Crown Estate Scotland Seeks Offshore Wind Power for Oil Platforms

crown estate scotland
Turbine components at the Port of Nigg, Scotland (Crown Estate Scotland)

Published Feb 22, 2022 12:39 PM by The Maritime Executive

On Tuesday, Crown Estate Scotland announced that it is keeping up the momentum of the massive ScotWind offshore lease sale with a new solicitation for smaller wind projects, this time to power offshore oil and gas platforms.

In the new lease round, developers will bid in two separate categories: one for trial-size offshore wind projects of less than 100MW, and one for larger projects designed to provide electrical power for offshore oil and gas activity. The second set of developments - producing up to four gigawatts of power - would reduce the carbon emissions associated with oil and gas production. The timetable is relatively rapid, with a bidding window opening in June. 

"Following our initial announcement last year, we’re now engaging with industry on how the next stage of the INTOG leasing process will work and what it can achieve," said Colin Palmer, the director of marine for Crown Estate Scotland. "Whilst we recognize it will be for industry and government to take the key steps needed on oil and gas transition, we believe this will provide a step towards progressing that transition to net zero."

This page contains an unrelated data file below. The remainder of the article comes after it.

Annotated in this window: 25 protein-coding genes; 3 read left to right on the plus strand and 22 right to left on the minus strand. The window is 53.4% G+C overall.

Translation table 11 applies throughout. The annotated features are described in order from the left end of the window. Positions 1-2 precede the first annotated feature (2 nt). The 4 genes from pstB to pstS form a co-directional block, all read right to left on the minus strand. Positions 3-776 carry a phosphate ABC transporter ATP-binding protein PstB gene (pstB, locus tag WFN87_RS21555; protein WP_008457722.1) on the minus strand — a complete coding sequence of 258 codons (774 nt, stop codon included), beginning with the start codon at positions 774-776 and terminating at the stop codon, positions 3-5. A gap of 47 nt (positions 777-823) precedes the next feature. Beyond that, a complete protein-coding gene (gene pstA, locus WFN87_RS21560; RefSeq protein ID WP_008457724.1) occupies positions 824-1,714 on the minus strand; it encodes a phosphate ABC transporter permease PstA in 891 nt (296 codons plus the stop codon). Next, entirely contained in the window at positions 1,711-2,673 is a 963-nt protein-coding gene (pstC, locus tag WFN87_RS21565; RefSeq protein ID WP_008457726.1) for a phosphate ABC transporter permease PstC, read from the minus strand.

“This announcement adds further momentum to the offshore wind sector in Scotland, and increases again the size of the supply chain opportunity ahead," said Ben Miller, senior policy manager for industry association Scottish Renewables.

The idea of using offshore wind to power offshore oil and gas extraction has precedent. Norwegian oil major Equinor is building an 88 MW floating offshore wind farm near its Snorre and Gullfaks offshore platform complex in the Norwegian Sea. The installation will provide about 35 percent of the electrical power used by the five nearby platforms. 

Crown Estate Scotland's next offshore wind auction follows just after the completion of the massive ScotWind lease round last month. ScotWind was a remarkably large auction totaling about 3,000 square miles of prime seabed, and it drew in nearly $1 billion in option fees from 17 winning projects. The combined power capacity of these proposed installations totals nearly 25 gigawatts.